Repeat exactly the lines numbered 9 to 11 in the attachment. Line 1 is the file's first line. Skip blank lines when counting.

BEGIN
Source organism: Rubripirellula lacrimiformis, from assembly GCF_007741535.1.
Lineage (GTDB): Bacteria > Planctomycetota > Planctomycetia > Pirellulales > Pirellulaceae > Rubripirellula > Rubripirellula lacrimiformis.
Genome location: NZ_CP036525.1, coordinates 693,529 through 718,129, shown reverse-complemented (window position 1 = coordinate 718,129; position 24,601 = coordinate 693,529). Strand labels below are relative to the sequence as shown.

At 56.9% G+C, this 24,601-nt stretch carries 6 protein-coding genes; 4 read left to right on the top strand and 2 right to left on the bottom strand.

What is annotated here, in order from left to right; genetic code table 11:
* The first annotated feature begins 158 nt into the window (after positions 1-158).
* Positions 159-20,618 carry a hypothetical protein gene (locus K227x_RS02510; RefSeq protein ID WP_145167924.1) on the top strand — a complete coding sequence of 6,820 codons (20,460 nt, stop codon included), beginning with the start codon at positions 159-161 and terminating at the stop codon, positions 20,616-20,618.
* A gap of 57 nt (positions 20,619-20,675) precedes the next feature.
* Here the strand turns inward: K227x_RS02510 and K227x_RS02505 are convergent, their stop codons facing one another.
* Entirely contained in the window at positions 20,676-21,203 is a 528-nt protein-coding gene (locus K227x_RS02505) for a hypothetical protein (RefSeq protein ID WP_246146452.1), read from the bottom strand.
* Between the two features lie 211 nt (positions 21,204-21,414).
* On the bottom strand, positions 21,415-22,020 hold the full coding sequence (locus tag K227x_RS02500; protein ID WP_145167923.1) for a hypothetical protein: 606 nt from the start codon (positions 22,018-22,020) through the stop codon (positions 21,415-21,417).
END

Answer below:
* Here the strand turns inward: K227x_RS02510 and K227x_RS02505 are convergent, their stop codons facing one another.
* Entirely contained in the window at positions 20,676-21,203 is a 528-nt protein-coding gene (locus K227x_RS02505) for a hypothetical protein (RefSeq protein ID WP_246146452.1), read from the bottom strand.
* Between the two features lie 211 nt (positions 21,204-21,414).